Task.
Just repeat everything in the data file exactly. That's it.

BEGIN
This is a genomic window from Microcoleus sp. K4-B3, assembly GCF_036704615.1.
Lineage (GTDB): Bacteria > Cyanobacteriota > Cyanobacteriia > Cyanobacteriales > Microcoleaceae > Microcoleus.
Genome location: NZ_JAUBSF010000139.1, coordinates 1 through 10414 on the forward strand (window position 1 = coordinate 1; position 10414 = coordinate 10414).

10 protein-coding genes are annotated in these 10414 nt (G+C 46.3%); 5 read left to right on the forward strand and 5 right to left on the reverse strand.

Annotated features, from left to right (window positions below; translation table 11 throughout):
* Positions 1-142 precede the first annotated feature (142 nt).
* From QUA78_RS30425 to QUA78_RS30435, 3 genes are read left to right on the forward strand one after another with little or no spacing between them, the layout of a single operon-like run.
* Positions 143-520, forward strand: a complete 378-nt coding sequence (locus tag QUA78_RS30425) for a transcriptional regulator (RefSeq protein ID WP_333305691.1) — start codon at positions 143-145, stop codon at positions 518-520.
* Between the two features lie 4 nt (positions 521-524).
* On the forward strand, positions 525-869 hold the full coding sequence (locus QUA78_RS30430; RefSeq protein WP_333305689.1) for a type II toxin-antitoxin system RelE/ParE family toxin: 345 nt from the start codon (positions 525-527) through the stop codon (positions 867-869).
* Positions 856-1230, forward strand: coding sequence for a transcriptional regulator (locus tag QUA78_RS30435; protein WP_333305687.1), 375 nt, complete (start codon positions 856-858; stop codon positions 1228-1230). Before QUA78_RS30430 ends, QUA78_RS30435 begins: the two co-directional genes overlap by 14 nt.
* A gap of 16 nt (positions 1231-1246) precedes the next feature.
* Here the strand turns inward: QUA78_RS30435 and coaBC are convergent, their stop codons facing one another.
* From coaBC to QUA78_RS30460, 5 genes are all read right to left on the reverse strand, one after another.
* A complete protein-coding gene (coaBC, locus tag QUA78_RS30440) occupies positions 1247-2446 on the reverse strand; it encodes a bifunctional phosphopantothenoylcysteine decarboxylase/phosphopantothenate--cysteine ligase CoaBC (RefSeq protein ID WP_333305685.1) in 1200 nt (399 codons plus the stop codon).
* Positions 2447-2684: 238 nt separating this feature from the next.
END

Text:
This is a genomic window from Microcoleus sp. K4-B3, assembly GCF_036704615.1.
Lineage (GTDB): Bacteria > Cyanobacteriota > Cyanobacteriia > Cyanobacteriales > Microcoleaceae > Microcoleus.
Genome location: NZ_JAUBSF010000139.1, coordinates 1 through 10414 on the forward strand (window position 1 = coordinate 1; position 10414 = coordinate 10414).

10 protein-coding genes are annotated in these 10414 nt (G+C 46.3%); 5 read left to right on the forward strand and 5 right to left on the reverse strand.

Annotated features, from left to right (window positions below; translation table 11 throughout):
* Positions 1-142 precede the first annotated feature (142 nt).
* From QUA78_RS30425 to QUA78_RS30435, 3 genes are read left to right on the forward strand one after another with little or no spacing between them, the layout of a single operon-like run.
* Positions 143-520, forward strand: a complete 378-nt coding sequence (locus tag QUA78_RS30425) for a transcriptional regulator (RefSeq protein ID WP_333305691.1) — start codon at positions 143-145, stop codon at positions 518-520.
* Between the two features lie 4 nt (positions 521-524).
* On the forward strand, positions 525-869 hold the full coding sequence (locus QUA78_RS30430; RefSeq protein WP_333305689.1) for a type II toxin-antitoxin system RelE/ParE family toxin: 345 nt from the start codon (positions 525-527) through the stop codon (positions 867-869).
* Positions 856-1230, forward strand: coding sequence for a transcriptional regulator (locus tag QUA78_RS30435; protein WP_333305687.1), 375 nt, complete (start codon positions 856-858; stop codon positions 1228-1230). Before QUA78_RS30430 ends, QUA78_RS30435 begins: the two co-directional genes overlap by 14 nt.
* A gap of 16 nt (positions 1231-1246) precedes the next feature.
* Here the strand turns inward: QUA78_RS30435 and coaBC are convergent, their stop codons facing one another.
* From coaBC to QUA78_RS30460, 5 genes are all read right to left on the reverse strand, one after another.
* A complete protein-coding gene (coaBC, locus tag QUA78_RS30440) occupies positions 1247-2446 on the reverse strand; it encodes a bifunctional phosphopantothenoylcysteine decarboxylase/phosphopantothenate--cysteine ligase CoaBC (RefSeq protein ID WP_333305685.1) in 1200 nt (399 codons plus the stop codon).
* Positions 2447-2684: 238 nt separating this feature from the next.